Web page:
Spotlight – May 2010

May 28, 2010

News relating to digital scholarship, access and preservation at Berkeley and around the world. To contribute, email Rick Jaffe

On Campus

Raymond Yee, Eric Kansa present on opening federal budget data
iSchool News, posted Tuesday, May 18, 2010

On May 20, iSchool faculty members Eric Kansa and Raymond Yee presented recommendations for making federal budget data “intelligible and available for public review and debate” to the Federal Spending Transparency Conference in Washington, DC. Drawing upon lessons from the web site, the authors called for budget information to be made available via web services, and archived and curated in a manner that maintains the public’s access to the data and trust in its validity. The text of their presentation can be found here (pdf).

The Conservator’s Art: Preserving Egypt’s Past
Exhibit, May 12, 2010 – May 11, 2011

From the event listing: “Explore techniques and see results of extensive conservation carried out on pieces including crocodile mummies, statuary, mummy portraits, amulets, and stela collected through the patronage of Phoebe A. Hearst ca. 1900. We hope you will celebrate with us as we work to preserve cultural information for the benefit of future generations. Phoebe A. Hearst Museum of Anthropology.

It’s Not Just Black and White: Photographing the Built Environment
Exhibit, May 4 – August 16, 2010

From the event listing: “Drawing on the collections of the Environmental Design Archives, the Environmental Design Library, the CED Visual Resources Center, and private collections, the exhibit stimulates thinking about photographic representation of the built environment and how this representation influences our design, writing, and research activity.” Curated by Jason Miller. 210 Wurster Hall.

Around the World

JISC releases “Keeping Research Data Safe 2” report

The UK’s Joint Information Systems Committee, a body that provides leadership and funding for higher education and research, has just released the final report of a major study on the costs of preservation of research data. From the report: “One of the key findings on the long-term costs of digital preservation for research data was that the cost of archiving activities (archival storage and preservation planning and actions) is consistently a very small proportion of the overall costs and significantly lower than the costs of acquisition/ingest or access activities for all the case studies in KRDS2.”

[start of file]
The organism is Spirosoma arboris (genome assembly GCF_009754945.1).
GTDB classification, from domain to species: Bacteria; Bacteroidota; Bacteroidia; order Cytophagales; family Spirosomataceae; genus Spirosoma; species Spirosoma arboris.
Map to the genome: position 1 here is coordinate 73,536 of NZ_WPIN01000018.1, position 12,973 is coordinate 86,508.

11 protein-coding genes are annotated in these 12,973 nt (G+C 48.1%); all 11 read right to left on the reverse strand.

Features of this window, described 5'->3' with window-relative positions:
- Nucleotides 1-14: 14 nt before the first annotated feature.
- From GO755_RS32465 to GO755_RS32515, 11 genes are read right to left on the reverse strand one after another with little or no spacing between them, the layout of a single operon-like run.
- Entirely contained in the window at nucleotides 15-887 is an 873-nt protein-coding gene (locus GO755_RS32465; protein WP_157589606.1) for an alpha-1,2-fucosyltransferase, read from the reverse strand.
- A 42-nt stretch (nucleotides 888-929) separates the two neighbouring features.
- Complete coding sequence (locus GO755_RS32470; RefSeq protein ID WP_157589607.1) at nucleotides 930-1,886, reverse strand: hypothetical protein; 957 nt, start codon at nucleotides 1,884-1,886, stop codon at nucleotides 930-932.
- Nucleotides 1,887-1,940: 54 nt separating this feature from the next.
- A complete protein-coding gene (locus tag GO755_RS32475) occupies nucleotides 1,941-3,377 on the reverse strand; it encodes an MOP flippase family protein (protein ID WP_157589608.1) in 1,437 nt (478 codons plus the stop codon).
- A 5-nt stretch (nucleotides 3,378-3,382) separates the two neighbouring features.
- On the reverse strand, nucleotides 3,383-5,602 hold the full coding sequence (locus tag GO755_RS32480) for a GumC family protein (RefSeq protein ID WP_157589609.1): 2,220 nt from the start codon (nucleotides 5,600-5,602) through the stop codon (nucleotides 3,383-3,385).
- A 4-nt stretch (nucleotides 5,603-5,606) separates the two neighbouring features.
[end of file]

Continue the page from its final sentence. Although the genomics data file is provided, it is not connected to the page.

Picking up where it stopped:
Media Vault Program Update

May 21, 2010

May 21, 2010

Greetings MVP Stakeholders,

Much of our effort since the New Year has been put towards the development of the Media Hub, a content management service that we propose to offer to campus by the start of fall semester.  The Media Hub makes it easy to store, manage and share documents.  It provides a workspace for files and media related to research and other types of collaborative projects, one that is hosted on secure campus servers and available from anywhere with a network connection.


Plans for the Media Hub service were outlined in a proposal submitted to the Campus Technology Council in March.  Under the proposal, the Media Vault Program — as a set of use cases centered around research content, keenly intent on support for museum and departmental collections — would be refocused on the broader collaboration and document management needs of the larger campus community.  We asked for funding to develop this effort in alignment with the campus’s Operational Excellence (OE) initiative.  Though it represents a change in emphasis, this focus is still, we believe, consistent with the original aims of the MVP.